LGV Vehicle Insurance and CMR
We’ve already established that a vehicle user must have at least third party vehicle insurance, but consideration should also be given to the level of insurance required to cover loads carried.
It is also worth noting that passengers, whether employees or non employees are also covered by a vehicle’s third party insurance.
Insurance policies can only legally be issued by companies who are members of the Motor Insurers’ Bureau (M.I.B.). This provides a safeguard should an insurance company not be able to meet its financial obligations.
Subject to certain conditions, the M.I.B. will compensate third party claimants who have been injured by uninsured vehicles in a road traffic accident. However, they will not necessarily compensate for damage.
Vehicle Insurance Policy
An insurance policy becomes effective once a cover note or certificate has been issued. The certificate gives details concerning the terms under which the policy is issued. When the policy is cancelled, the certificate must be returned to the insurer within 7 days.
Any insurance policy should be checked carefully. Its contents, along with the terms and conditions should be fully understood for validation purposes.
A policy may be invalid if, for example:
• The vehicle is not maintained in a safe and roadworthy condition
• The driver does not have the correct licence
• The driver is under a certain age
• The conditions of the policy are not observed
• An unspecified vehicle is used
Insurance policies issued in the UK will also provide minimum third party cover on international journeys to all EU countries plus Norway and Switzerland. However, the operator may be well advised to seek further insurance cover.
All UK insurance policies must cover the minimum legal requirements of the EC Directive 72/166. This directive abolished routine checks at border controls when entering member states, although drivers may still be subject to random checks.
The Green Card is proof of minimum insurance cover and is also accepted in most European countries. It contains an accident report form and gives names and addresses of the various insurance organisations abroad.
Points to Remember in the Event of an Accident:
If the police have been called, a vehicle should not be moved until they arrive. In Turkey, Serbia and Montenegro it is an offence to move a vehicle which has been involved in an accident.
The driver should also complete an accident report form at the scene of the accident, and present it to the insurance company as soon as possible.
The accident report form summarises an agreed statement of facts and identifies the parties concerned. It is completed in duplicate, with each driver signing both copies.
The Convention Marchandises Routieres (CMR), ratified in the UK by the International Carriage of Goods by Road Act 1965, standardises the conditions of carriage and liabilities of the sender, carrier and consignee on an international journey for hire and reward.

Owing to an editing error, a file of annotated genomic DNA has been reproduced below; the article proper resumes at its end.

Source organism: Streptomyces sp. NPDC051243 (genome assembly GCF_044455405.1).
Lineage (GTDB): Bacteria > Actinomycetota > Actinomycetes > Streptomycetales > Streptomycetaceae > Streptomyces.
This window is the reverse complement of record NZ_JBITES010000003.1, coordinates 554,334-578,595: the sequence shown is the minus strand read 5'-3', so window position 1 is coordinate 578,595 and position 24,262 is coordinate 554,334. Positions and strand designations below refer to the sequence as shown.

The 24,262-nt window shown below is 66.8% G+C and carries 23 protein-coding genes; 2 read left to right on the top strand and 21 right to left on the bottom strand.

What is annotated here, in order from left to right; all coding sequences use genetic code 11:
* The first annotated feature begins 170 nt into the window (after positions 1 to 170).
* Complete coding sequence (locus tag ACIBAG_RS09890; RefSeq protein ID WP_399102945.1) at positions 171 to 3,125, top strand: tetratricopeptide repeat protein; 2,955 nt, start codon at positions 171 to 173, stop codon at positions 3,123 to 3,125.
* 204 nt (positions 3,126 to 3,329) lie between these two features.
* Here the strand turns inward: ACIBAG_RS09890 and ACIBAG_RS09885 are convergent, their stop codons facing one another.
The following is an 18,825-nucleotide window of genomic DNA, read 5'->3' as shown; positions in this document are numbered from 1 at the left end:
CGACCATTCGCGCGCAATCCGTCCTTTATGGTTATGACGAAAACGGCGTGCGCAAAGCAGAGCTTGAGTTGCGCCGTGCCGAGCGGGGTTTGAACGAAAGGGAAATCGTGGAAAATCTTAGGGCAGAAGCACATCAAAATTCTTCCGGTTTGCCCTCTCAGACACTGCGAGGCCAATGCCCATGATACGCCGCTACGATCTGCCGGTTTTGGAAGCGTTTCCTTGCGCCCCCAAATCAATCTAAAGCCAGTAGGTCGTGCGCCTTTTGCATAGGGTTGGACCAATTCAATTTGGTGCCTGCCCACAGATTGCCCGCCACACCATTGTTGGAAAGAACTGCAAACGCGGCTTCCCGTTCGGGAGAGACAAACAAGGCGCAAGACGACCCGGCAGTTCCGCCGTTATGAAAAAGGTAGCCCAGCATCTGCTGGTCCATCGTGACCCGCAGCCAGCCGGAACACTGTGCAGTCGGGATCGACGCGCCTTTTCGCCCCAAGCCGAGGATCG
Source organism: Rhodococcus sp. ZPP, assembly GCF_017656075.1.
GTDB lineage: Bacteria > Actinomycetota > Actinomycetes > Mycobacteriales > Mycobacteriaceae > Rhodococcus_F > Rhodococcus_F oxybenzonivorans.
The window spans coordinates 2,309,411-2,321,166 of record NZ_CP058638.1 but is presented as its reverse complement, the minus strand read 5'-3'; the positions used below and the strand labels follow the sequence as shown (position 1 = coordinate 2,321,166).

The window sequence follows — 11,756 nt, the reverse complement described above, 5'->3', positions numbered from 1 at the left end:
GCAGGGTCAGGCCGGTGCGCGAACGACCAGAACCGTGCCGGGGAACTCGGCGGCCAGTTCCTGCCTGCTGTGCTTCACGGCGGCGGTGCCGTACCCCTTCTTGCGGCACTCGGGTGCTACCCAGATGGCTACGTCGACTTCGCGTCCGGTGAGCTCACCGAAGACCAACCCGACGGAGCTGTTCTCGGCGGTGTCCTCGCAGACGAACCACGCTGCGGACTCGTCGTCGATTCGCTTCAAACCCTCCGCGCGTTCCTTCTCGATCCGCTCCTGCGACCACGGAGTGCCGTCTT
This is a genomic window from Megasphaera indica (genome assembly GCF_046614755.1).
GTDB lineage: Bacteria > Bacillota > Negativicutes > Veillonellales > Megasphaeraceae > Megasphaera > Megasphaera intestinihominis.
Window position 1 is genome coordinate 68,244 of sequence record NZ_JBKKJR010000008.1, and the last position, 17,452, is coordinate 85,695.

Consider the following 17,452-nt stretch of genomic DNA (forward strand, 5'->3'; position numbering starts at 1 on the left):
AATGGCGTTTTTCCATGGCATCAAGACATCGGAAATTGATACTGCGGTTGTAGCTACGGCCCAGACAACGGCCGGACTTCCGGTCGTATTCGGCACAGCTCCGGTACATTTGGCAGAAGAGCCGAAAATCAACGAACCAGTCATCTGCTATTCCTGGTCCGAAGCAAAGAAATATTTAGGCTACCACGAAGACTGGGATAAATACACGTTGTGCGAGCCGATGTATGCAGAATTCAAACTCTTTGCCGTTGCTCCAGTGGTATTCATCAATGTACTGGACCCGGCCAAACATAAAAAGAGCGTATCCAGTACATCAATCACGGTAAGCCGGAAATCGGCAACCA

A UK haulier engaged on international journeys would be advised to take out CMR insurance cover as the liabilities are greater than UK goods in transit insurance (e.g. RHA Conditions of Carriage).
Austria, Belgium, Denmark, Eire, France, Germany, Gibraltar, Hungary, Italy, Luxembourg, Netherlands, Norway, Poland, Portugal, Russian Federation, Spain, Switzerland, UK and Yugoslavia are all members of the convention. It is worth noting that journeys between the UK and Eire are not covered by the CMR convention.
Scope of the Convention
The terms of the convention apply when at least one of the countries involved in the journey is a party to the convention, with the exception of journeys between the UK and Eire.
The CMR convention does not apply to:
• Household removals
• Funeral consignments
• Postal services
• Own account operations
• Journeys between UK and Eire (Irish Republic)
The contract of carriage is confirmed by the completion of a CMR note. The note must be made out in all cases, but the loss or irregularity of the note does not invalidate the contract.
The CMR note is an ‘aligned’ document which must conform to the International Road Transport Union (IRU) model. A carrier can complete the CMR note on behalf of the sender, but the sender will be responsible for any mistakes within the CMR note.
The consignment note must be signed by both the sender and first carrier and made out as an original with three colour coded copies:
Copy 1 (red) – sender’s copy (the original)
Copy 2 (blue) – consignee’s copy (which accompanies the goods)
Copy 3 (green) – carrier’s copy
Copy 4 (black) – carrier’s file copy
When goods are loaded in different vehicles, the sender or carrier may require separate CMR notes for each vehicle. A separate note may also be required for each consignment in groupage on one vehicle.
What does a CMR note Contain?
1. Date and place consignment note was made out
2. Name and address of the sender
3. Name and address of the carrier
4. Place and date of taking over the goods
5. Name and address of the consignee
6. Description of the goods, such as the number of packages, the gross weight, etc
7. Instructions relating to the carriage
8. A statement that the carriage is subject to the CMR convention
Depending upon the nature of the goods and the contract, the following information may be required:
• Special details of the goods (dangerous substances, perishable food stuffs)
• Instructions (customs clearance)
• Special arrangements beyond the CMR conditions
• Observations by the carrier, such as damage to the goods
• Agreed time limits within which the carriage is to be carried out